Brent Simmons, closing out a short list of fairly basic bugs:
So we have Apple Watch and Apple TV now. What I’m hoping for — what I’m nearly begging for, more as a user than as developer — is that Apple spend a year making things better. Nothing new. Just make things work better.
Even the new Apple TV and Watch have obvious shortcomings. The former has a bright white UI, which is pretty blinding in the kind of darkened room many people watch movies in. Siri also fails in places where you’d hope it would work, there’s no dictation for the keyboard, and the keyboard itself is an awkward long strip.
The Watch, meanwhile, doesn’t launch either first- or third-party apps fast enough to entirely work as a “glanceable” device.
Meanwhile, on my Macs at home and at work,
t.co links regularly fail to load in Safari. It’s only those URLs, only since upgrading to El Capitan, and only in Safari — Tweetbot works fine. Baffling.
But I hold out hope. Earlier this year, Apple released an update to iTunes that made any database edit last about a minute. Change a straight prime to a curly quote? That’ll cause iTunes to hang for a minute. Making sure A$AP Rocky is listed as “ASAP Rocky” by editing the sort artist? Another minute of hanging. Deleting a track? That’ll cause another hang. Though this bug is at least five months old, I was very happy to discover this weekend that it has been fixed.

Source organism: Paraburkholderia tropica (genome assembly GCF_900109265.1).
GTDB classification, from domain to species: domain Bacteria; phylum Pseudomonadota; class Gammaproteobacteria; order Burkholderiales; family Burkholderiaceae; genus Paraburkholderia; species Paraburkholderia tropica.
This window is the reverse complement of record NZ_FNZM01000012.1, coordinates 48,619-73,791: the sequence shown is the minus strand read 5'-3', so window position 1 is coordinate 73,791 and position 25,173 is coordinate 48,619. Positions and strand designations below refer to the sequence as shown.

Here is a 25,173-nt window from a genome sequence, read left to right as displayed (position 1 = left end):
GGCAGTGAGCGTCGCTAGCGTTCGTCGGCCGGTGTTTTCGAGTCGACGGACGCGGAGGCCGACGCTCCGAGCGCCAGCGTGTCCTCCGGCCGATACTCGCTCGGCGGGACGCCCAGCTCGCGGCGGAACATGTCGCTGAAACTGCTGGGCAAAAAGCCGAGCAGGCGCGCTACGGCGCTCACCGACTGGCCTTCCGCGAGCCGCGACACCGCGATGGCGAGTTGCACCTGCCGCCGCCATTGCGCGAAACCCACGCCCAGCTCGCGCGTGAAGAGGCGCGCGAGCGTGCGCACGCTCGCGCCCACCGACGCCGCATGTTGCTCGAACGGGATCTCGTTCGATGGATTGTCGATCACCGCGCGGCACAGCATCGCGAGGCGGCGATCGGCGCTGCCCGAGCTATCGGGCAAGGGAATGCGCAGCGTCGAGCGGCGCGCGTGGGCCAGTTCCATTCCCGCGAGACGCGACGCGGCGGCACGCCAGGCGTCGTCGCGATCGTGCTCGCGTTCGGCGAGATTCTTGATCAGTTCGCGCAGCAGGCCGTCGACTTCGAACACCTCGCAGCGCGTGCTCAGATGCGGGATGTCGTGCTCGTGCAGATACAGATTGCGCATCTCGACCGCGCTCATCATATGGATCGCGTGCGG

Similarly, I’ve found Mail on Yosemite and El Capitan to be way better than previous versions, and iOS 9 fixes a lot of the issues I ran into on iOS 8. I know not everyone’s experience has improved, but mine certainly has across all of my Apple devices.
My pet theory is that Apple is seeing fewer bug reports and support calls these days than, say, five years ago, but the bugs users are running into are more noticeable. I’m guessing the fallout from
discoveryd didn’t spike Apple’s bug reporting system that much, but the issues it caused were infuriating, considering just how much of our computing is dependent on an internet connection.